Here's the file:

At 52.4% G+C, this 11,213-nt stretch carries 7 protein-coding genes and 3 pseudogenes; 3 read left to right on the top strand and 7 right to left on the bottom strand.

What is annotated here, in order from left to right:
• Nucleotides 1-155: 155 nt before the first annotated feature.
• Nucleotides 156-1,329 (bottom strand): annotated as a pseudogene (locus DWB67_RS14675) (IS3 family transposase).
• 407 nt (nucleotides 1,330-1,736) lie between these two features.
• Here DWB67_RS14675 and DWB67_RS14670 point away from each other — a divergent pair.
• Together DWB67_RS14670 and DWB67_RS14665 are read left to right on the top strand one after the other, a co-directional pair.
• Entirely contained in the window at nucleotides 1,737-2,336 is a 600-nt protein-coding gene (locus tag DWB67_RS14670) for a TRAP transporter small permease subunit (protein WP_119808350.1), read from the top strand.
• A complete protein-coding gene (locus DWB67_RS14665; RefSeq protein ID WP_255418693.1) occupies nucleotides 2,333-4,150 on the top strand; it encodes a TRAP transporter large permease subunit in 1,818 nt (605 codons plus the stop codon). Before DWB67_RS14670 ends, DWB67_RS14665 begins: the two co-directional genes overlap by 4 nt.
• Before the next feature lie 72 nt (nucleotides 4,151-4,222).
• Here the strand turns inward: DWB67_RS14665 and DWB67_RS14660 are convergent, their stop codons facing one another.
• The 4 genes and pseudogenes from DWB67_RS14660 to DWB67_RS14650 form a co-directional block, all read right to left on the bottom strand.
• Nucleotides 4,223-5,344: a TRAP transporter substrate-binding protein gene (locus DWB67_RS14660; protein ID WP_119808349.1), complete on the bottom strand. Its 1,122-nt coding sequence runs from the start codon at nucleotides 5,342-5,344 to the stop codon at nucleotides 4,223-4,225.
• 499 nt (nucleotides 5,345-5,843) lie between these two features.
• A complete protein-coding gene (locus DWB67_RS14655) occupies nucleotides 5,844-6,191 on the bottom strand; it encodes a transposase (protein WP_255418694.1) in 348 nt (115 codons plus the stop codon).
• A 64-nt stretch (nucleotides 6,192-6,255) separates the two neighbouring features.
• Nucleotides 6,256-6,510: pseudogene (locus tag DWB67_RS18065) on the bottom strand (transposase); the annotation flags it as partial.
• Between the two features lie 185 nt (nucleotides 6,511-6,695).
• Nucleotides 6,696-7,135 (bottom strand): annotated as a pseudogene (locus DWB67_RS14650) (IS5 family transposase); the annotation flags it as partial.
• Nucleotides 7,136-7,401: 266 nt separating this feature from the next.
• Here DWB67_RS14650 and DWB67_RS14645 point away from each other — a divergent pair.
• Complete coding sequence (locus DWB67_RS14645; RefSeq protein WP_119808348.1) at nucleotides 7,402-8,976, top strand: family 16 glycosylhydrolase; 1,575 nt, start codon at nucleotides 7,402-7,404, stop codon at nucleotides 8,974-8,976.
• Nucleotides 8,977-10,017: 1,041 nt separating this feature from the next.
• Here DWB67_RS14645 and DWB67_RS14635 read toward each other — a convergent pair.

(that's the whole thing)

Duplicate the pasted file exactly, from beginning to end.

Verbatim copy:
At 52.4% G+C, this 11,213-nt stretch carries 7 protein-coding genes and 3 pseudogenes; 3 read left to right on the top strand and 7 right to left on the bottom strand.

What is annotated here, in order from left to right:
• Nucleotides 1-155: 155 nt before the first annotated feature.
• Nucleotides 156-1,329 (bottom strand): annotated as a pseudogene (locus DWB67_RS14675) (IS3 family transposase).
• 407 nt (nucleotides 1,330-1,736) lie between these two features.
• Here DWB67_RS14675 and DWB67_RS14670 point away from each other — a divergent pair.
• Together DWB67_RS14670 and DWB67_RS14665 are read left to right on the top strand one after the other, a co-directional pair.
• Entirely contained in the window at nucleotides 1,737-2,336 is a 600-nt protein-coding gene (locus tag DWB67_RS14670) for a TRAP transporter small permease subunit (protein WP_119808350.1), read from the top strand.
• A complete protein-coding gene (locus DWB67_RS14665; RefSeq protein ID WP_255418693.1) occupies nucleotides 2,333-4,150 on the top strand; it encodes a TRAP transporter large permease subunit in 1,818 nt (605 codons plus the stop codon). Before DWB67_RS14670 ends, DWB67_RS14665 begins: the two co-directional genes overlap by 4 nt.
• Before the next feature lie 72 nt (nucleotides 4,151-4,222).
• Here the strand turns inward: DWB67_RS14665 and DWB67_RS14660 are convergent, their stop codons facing one another.
• The 4 genes and pseudogenes from DWB67_RS14660 to DWB67_RS14650 form a co-directional block, all read right to left on the bottom strand.
• Nucleotides 4,223-5,344: a TRAP transporter substrate-binding protein gene (locus DWB67_RS14660; protein ID WP_119808349.1), complete on the bottom strand. Its 1,122-nt coding sequence runs from the start codon at nucleotides 5,342-5,344 to the stop codon at nucleotides 4,223-4,225.
• 499 nt (nucleotides 5,345-5,843) lie between these two features.
• A complete protein-coding gene (locus DWB67_RS14655) occupies nucleotides 5,844-6,191 on the bottom strand; it encodes a transposase (protein WP_255418694.1) in 348 nt (115 codons plus the stop codon).
• A 64-nt stretch (nucleotides 6,192-6,255) separates the two neighbouring features.
• Nucleotides 6,256-6,510: pseudogene (locus tag DWB67_RS18065) on the bottom strand (transposase); the annotation flags it as partial.
• Between the two features lie 185 nt (nucleotides 6,511-6,695).
• Nucleotides 6,696-7,135 (bottom strand): annotated as a pseudogene (locus DWB67_RS14650) (IS5 family transposase); the annotation flags it as partial.
• Nucleotides 7,136-7,401: 266 nt separating this feature from the next.
• Here DWB67_RS14650 and DWB67_RS14645 point away from each other — a divergent pair.
• Complete coding sequence (locus DWB67_RS14645; RefSeq protein WP_119808348.1) at nucleotides 7,402-8,976, top strand: family 16 glycosylhydrolase; 1,575 nt, start codon at nucleotides 7,402-7,404, stop codon at nucleotides 8,974-8,976.
• Nucleotides 8,977-10,017: 1,041 nt separating this feature from the next.
• Here DWB67_RS14645 and DWB67_RS14635 read toward each other — a convergent pair.